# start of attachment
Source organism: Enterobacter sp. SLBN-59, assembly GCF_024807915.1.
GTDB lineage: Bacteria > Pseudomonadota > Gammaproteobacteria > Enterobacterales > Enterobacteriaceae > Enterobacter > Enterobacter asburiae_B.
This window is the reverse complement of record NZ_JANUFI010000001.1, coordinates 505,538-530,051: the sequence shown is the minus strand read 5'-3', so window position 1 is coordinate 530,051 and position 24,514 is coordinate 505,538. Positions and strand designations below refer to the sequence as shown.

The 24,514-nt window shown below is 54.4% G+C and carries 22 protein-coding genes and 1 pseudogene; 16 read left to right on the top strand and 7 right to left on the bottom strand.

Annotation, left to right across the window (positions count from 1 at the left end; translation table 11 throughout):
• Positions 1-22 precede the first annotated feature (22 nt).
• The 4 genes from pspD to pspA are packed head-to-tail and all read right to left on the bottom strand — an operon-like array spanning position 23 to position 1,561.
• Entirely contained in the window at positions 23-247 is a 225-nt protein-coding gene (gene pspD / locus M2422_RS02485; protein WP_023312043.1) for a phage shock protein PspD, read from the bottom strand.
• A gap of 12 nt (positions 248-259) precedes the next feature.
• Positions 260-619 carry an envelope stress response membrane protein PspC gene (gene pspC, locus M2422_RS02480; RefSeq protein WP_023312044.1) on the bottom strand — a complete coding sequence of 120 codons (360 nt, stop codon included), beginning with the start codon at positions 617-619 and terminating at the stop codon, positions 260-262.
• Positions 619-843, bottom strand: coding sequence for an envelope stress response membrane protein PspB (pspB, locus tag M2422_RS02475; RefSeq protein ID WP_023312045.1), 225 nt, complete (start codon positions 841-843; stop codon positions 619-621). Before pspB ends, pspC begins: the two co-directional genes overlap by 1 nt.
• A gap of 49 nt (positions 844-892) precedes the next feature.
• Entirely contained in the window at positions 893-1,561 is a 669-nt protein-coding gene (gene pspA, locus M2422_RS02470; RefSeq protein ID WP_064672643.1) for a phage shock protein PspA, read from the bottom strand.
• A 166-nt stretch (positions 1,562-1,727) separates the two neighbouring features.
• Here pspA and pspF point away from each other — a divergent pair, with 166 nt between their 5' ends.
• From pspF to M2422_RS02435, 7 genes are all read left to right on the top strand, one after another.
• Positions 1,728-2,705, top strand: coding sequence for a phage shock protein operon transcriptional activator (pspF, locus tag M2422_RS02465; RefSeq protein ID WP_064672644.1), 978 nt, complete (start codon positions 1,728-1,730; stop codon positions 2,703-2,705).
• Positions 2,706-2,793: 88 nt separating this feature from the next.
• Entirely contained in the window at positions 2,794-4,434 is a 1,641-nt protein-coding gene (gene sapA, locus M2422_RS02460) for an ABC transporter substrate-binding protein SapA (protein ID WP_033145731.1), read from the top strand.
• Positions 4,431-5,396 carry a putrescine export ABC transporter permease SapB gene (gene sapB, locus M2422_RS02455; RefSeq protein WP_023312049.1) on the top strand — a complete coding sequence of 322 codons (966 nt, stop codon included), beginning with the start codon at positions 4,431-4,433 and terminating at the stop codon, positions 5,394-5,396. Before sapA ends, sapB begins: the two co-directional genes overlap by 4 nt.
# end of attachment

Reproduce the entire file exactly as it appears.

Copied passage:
Source organism: Enterobacter sp. SLBN-59, assembly GCF_024807915.1.
GTDB lineage: Bacteria > Pseudomonadota > Gammaproteobacteria > Enterobacterales > Enterobacteriaceae > Enterobacter > Enterobacter asburiae_B.
This window is the reverse complement of record NZ_JANUFI010000001.1, coordinates 505,538-530,051: the sequence shown is the minus strand read 5'-3', so window position 1 is coordinate 530,051 and position 24,514 is coordinate 505,538. Positions and strand designations below refer to the sequence as shown.

The 24,514-nt window shown below is 54.4% G+C and carries 22 protein-coding genes and 1 pseudogene; 16 read left to right on the top strand and 7 right to left on the bottom strand.

Annotation, left to right across the window (positions count from 1 at the left end; translation table 11 throughout):
• Positions 1-22 precede the first annotated feature (22 nt).
• The 4 genes from pspD to pspA are packed head-to-tail and all read right to left on the bottom strand — an operon-like array spanning position 23 to position 1,561.
• Entirely contained in the window at positions 23-247 is a 225-nt protein-coding gene (gene pspD / locus M2422_RS02485; protein WP_023312043.1) for a phage shock protein PspD, read from the bottom strand.
• A gap of 12 nt (positions 248-259) precedes the next feature.
• Positions 260-619 carry an envelope stress response membrane protein PspC gene (gene pspC, locus M2422_RS02480; RefSeq protein WP_023312044.1) on the bottom strand — a complete coding sequence of 120 codons (360 nt, stop codon included), beginning with the start codon at positions 617-619 and terminating at the stop codon, positions 260-262.
• Positions 619-843, bottom strand: coding sequence for an envelope stress response membrane protein PspB (pspB, locus tag M2422_RS02475; RefSeq protein ID WP_023312045.1), 225 nt, complete (start codon positions 841-843; stop codon positions 619-621). Before pspB ends, pspC begins: the two co-directional genes overlap by 1 nt.
• A gap of 49 nt (positions 844-892) precedes the next feature.
• Entirely contained in the window at positions 893-1,561 is a 669-nt protein-coding gene (gene pspA, locus M2422_RS02470; RefSeq protein ID WP_064672643.1) for a phage shock protein PspA, read from the bottom strand.
• A 166-nt stretch (positions 1,562-1,727) separates the two neighbouring features.
• Here pspA and pspF point away from each other — a divergent pair, with 166 nt between their 5' ends.
• From pspF to M2422_RS02435, 7 genes are all read left to right on the top strand, one after another.
• Positions 1,728-2,705, top strand: coding sequence for a phage shock protein operon transcriptional activator (pspF, locus tag M2422_RS02465; RefSeq protein ID WP_064672644.1), 978 nt, complete (start codon positions 1,728-1,730; stop codon positions 2,703-2,705).
• Positions 2,706-2,793: 88 nt separating this feature from the next.
• Entirely contained in the window at positions 2,794-4,434 is a 1,641-nt protein-coding gene (gene sapA, locus M2422_RS02460) for an ABC transporter substrate-binding protein SapA (protein ID WP_033145731.1), read from the top strand.
• Positions 4,431-5,396 carry a putrescine export ABC transporter permease SapB gene (gene sapB, locus M2422_RS02455; RefSeq protein WP_023312049.1) on the top strand — a complete coding sequence of 322 codons (966 nt, stop codon included), beginning with the start codon at positions 4,431-4,433 and terminating at the stop codon, positions 5,394-5,396. Before sapA ends, sapB begins: the two co-directional genes overlap by 4 nt.